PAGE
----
"Let us attend. The Holy things are for the holy."

The Holy Gifts should be given to the holy. According to the Holy Bible, Christians were called "holy" (Gr. "agioi") in the past. Gradually, this term referred only to the chosen. That is, to those who were tortured even to death or to those who confessed Him through persecutions, imprisonment, and exile or to those who dedicated their whole life to worshipping our Holy God. Thus, the three orders of Christian Saints were the Martyrs, the Confessors, and the Saints.

In any case, holy is every faithful Christian who strives by separating himself from sin, whose soul does "not have spot, or wrinkle, or any such thing" caused by wickedness. However, let us not forget that all humans, with no exception, are sinful. The only One Who is without sin, offered Himself as Sacrifice on the Cross. Through this acceptable Sacrifice, the entire human race was forgiven. All peoples' sins, from Adam's and even to the last human being, who will be born prior to Christ's Second Coming, are forgiven and blotted out.

Nevertheless, when are they forgiven and blotted out? When humans acknowledge Him as Son of God, as the Second Person of the Holy Trinity, Who was incarnate in the Person of Jesus Christ, as God-man Lord, as the One Who "suffered under Pontius Pilate" on the Cross and as the One Who was Resurrected form the dead. In addition, when they accept and believe these things with all their heart are baptized and partake of the immaculate Mysteries (Sacraments). At the same time, when they accept the entire dogmatic teaching of our Orthodox faith, then the Blood that Christ shed on the Cross, that which is offered by the Holy Cup every time there is Holy Communion, and which purifies the Christian from every sin, for it is given for "the remission of sins and life ever-lasting".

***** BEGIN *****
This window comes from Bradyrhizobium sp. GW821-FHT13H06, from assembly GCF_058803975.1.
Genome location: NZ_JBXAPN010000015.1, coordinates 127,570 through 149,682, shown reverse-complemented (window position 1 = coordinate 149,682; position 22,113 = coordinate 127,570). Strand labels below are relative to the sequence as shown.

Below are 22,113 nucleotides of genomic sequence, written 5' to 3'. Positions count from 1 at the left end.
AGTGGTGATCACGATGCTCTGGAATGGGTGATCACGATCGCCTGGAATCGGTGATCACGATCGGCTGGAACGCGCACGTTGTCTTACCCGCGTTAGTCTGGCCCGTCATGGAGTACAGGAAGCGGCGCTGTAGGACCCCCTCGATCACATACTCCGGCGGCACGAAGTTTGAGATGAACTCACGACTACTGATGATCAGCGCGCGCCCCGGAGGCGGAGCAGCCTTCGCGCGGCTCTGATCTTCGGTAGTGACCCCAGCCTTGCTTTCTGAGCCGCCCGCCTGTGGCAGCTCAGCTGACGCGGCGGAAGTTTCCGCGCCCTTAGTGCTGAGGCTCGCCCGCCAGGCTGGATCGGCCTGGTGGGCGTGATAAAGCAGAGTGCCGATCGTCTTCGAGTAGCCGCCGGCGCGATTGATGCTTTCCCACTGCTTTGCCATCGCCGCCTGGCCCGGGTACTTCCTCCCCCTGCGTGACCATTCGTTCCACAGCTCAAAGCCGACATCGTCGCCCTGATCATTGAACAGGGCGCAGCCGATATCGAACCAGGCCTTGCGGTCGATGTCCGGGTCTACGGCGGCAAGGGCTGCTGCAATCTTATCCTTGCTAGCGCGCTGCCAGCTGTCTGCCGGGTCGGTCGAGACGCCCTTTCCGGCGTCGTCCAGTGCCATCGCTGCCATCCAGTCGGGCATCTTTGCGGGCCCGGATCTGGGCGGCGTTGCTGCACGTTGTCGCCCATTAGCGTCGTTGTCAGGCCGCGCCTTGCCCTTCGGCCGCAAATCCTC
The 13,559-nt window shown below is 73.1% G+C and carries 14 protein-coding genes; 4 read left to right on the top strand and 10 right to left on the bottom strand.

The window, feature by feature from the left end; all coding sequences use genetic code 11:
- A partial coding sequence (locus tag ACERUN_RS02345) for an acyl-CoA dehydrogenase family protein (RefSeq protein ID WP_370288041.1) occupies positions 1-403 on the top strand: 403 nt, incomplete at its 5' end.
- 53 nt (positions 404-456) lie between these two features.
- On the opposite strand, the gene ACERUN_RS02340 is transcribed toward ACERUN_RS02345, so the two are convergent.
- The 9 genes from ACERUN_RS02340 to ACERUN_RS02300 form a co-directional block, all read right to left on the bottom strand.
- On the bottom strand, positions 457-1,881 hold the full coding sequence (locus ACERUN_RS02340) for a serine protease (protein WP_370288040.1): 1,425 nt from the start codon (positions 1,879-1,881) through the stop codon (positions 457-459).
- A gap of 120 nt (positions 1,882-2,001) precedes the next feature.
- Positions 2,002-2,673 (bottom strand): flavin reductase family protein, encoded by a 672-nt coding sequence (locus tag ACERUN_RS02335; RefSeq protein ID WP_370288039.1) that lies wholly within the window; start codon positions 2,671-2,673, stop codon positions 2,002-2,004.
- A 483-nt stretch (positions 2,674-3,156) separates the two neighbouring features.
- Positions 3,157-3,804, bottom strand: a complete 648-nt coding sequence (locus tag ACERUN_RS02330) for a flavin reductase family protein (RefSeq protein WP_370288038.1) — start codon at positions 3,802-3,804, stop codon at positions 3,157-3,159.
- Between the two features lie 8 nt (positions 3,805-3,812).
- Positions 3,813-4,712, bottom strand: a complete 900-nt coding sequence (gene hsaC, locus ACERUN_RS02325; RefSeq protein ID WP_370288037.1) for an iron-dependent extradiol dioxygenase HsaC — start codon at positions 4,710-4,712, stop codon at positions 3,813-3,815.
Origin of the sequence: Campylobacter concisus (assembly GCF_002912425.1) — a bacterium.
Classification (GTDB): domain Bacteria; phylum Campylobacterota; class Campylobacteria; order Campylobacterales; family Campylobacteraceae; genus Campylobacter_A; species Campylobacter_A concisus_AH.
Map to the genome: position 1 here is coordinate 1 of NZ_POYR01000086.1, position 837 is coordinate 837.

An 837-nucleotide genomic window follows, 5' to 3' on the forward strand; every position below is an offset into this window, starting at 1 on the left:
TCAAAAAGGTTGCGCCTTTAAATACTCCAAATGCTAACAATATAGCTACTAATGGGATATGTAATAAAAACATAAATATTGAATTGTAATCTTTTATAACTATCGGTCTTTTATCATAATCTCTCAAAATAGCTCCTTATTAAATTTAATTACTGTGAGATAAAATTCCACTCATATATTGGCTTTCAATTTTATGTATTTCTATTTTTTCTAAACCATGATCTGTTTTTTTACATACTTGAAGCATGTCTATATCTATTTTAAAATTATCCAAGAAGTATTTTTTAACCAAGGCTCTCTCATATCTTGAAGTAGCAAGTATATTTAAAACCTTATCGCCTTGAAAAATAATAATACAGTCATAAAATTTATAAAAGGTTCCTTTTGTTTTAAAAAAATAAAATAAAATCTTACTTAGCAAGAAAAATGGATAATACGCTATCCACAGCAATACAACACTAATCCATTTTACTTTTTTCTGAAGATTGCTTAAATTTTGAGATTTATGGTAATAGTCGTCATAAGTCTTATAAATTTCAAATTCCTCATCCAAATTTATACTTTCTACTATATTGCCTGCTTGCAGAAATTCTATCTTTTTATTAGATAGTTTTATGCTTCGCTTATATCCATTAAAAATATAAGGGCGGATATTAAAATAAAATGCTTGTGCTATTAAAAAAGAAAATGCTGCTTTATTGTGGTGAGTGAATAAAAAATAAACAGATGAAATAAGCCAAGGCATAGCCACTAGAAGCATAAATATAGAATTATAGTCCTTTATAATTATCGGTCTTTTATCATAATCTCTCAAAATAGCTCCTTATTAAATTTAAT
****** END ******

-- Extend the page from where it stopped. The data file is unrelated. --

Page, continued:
This small "Pearl" and the drop of Blood, which we partake, purify us, illuminate us, make us Christ-like, make us spirit-bearers, make us "holy." One drop of Blood is enough to make an endless ocean in which billions of people can bathe and be cleansed if they want it..."

However, what takes place inside the Holy Altar? After the exclamation, "Let us attend. The Holy things are for the holy", as the Lamb of God is being elevated, It is being cut into pieces and divided into four parts: IC XC-NIKA (Jesus Christ Triumphs). Each portion is also sealed with two letters. Next, the pieces of the Lamb are arranged on the rim of the Holy Diskos (Paten) in the form of a cross:



NI             KA



During the cutting and dividing, the priest with great reverence and care says: "Divided and distributed is the Lamb of God, Who is divided, yet not disunited: Who is ever eaten, yet never consumed, but sanctifieth those who partake thereof".

This cutting into pieces is also done for practical reasons -- in this way, the Celebrant Priests and Christians can receive Holy Communion more easily. This is also what Jesus Christ did during the Mystical (Last) Supper: Jesus took bread, and blessed, and brake (cut) it, and gave to them" to His Disciples that is.  Everyone receives Holy Communion from the same Lamb. It is the Life-Bearing Nourishment.